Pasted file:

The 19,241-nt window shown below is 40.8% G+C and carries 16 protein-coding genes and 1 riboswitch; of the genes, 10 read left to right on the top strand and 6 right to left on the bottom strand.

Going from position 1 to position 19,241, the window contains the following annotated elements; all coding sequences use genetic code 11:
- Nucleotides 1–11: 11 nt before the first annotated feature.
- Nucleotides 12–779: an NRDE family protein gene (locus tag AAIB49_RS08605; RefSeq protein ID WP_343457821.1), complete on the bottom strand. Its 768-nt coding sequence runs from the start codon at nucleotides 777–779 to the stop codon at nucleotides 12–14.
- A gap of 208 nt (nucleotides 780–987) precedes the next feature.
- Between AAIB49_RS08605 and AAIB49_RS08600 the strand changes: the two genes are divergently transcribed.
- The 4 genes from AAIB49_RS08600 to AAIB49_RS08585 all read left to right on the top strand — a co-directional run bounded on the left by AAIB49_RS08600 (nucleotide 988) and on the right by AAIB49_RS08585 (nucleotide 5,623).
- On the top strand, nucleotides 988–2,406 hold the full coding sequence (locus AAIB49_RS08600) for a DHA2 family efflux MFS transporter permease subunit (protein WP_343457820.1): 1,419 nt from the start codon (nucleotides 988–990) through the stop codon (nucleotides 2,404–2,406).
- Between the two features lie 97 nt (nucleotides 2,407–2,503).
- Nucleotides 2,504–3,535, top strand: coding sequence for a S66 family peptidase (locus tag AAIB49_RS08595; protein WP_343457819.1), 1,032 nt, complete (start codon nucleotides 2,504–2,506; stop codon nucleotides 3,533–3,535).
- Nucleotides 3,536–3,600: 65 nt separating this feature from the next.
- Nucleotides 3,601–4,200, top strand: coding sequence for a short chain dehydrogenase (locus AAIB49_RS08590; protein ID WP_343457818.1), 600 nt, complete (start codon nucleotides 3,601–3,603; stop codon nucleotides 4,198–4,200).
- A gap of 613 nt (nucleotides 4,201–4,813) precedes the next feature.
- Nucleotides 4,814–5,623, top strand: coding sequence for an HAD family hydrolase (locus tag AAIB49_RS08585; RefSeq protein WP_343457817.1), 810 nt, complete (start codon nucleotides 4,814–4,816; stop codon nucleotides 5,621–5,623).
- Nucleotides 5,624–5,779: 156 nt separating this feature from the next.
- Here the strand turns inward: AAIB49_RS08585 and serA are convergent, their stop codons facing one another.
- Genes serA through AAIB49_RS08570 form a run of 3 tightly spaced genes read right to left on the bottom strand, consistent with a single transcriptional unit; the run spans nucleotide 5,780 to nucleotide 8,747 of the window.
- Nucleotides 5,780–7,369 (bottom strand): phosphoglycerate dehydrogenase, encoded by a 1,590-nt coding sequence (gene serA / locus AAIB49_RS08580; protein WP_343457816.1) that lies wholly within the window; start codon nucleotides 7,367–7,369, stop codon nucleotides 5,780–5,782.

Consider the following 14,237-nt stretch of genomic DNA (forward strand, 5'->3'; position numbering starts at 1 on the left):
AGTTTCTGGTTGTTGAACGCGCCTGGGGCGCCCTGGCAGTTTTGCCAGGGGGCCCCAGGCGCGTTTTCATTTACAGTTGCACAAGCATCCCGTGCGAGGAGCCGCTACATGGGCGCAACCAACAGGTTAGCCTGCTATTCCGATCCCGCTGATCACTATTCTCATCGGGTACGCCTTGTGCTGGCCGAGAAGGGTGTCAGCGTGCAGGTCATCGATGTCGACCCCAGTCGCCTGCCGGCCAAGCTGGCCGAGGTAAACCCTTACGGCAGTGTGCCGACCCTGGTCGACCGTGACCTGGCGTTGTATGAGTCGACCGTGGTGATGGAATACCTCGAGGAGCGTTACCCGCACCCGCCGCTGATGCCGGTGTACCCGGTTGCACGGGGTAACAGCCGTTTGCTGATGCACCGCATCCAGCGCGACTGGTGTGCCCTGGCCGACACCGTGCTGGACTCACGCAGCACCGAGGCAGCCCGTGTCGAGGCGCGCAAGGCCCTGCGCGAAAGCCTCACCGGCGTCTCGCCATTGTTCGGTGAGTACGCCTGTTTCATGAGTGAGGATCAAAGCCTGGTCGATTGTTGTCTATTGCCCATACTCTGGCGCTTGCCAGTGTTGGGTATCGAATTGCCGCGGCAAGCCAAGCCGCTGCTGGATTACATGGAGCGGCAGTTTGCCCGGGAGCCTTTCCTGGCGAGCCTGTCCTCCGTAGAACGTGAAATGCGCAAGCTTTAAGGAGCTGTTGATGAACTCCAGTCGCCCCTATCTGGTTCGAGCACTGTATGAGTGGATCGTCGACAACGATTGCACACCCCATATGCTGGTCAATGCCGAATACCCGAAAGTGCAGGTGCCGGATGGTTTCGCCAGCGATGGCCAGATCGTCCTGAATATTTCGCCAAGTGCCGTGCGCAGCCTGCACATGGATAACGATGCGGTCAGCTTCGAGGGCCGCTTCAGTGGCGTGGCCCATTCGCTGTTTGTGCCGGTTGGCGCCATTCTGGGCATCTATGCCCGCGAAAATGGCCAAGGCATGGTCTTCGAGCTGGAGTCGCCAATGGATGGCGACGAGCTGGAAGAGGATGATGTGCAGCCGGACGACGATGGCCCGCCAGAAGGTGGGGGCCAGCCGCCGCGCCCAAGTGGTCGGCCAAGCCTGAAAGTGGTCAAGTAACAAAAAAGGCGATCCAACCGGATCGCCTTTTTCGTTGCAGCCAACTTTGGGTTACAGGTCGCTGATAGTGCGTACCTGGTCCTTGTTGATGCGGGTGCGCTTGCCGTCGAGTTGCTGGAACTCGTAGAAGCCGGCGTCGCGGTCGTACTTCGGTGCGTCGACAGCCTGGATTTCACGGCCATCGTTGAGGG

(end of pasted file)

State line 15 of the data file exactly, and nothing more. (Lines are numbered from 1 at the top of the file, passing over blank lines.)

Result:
- Nucleotides 5,624–5,779: 156 nt separating this feature from the next.